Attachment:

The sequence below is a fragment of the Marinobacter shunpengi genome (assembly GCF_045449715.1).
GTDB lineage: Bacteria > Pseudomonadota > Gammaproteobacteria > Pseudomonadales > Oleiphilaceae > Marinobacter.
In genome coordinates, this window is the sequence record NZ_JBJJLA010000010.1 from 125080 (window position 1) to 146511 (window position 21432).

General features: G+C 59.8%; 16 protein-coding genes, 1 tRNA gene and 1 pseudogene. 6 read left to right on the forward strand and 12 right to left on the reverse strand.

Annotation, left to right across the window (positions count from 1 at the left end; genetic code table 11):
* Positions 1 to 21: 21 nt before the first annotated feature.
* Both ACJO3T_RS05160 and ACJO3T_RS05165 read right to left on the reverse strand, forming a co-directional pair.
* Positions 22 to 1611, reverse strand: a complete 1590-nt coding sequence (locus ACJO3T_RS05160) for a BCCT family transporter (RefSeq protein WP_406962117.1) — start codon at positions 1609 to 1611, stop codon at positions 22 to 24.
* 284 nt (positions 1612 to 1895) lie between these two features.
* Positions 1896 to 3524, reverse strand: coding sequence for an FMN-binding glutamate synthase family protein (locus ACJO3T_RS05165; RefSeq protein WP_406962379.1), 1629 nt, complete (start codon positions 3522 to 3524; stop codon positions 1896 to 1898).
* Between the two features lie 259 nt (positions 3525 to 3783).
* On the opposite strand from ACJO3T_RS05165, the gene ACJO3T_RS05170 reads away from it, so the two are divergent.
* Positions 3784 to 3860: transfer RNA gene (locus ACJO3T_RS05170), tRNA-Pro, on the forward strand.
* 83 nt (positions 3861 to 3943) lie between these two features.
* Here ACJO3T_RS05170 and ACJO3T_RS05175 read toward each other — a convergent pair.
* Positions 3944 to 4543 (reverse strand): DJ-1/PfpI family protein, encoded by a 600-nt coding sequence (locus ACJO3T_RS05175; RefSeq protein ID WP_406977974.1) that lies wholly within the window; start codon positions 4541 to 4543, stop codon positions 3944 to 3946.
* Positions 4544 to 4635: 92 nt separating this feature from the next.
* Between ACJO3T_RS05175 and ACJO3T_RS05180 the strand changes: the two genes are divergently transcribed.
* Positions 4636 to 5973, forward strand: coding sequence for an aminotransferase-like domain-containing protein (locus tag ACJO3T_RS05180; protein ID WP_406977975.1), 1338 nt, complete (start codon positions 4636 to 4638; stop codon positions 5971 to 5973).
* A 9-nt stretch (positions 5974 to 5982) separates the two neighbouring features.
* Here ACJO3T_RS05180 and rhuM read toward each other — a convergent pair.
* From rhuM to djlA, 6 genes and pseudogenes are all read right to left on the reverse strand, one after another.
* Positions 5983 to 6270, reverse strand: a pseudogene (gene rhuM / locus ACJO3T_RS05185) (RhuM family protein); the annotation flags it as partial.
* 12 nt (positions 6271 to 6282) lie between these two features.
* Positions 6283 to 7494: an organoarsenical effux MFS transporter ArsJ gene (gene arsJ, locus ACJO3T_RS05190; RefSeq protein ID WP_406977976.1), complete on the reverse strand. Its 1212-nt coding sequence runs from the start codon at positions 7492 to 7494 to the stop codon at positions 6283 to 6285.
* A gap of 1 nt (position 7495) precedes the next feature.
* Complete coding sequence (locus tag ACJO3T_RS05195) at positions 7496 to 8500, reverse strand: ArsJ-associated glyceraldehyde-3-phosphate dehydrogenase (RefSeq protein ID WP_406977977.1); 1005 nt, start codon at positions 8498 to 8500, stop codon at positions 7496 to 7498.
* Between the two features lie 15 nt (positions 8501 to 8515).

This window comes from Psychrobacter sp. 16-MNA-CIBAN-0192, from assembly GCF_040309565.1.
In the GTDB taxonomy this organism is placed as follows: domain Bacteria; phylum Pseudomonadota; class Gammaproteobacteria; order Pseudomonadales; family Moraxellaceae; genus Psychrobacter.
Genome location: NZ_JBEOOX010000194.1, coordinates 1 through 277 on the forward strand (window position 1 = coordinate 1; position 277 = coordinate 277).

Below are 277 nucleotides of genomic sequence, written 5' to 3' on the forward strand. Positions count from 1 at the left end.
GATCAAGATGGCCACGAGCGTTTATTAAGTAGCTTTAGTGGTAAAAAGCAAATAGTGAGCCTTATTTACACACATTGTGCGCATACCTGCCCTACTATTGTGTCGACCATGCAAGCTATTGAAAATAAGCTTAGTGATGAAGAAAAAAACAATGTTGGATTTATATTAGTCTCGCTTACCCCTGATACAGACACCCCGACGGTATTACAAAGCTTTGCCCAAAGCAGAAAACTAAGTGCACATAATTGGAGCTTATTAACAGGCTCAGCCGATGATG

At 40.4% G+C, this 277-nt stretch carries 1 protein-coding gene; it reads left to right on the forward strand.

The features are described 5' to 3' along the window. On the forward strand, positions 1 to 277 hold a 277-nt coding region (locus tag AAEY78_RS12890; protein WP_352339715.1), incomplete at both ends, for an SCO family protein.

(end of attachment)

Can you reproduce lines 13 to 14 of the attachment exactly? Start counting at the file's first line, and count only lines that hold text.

* Positions 3784 to 3860: transfer RNA gene (locus ACJO3T_RS05170), tRNA-Pro, on the forward strand.
* 83 nt (positions 3861 to 3943) lie between these two features.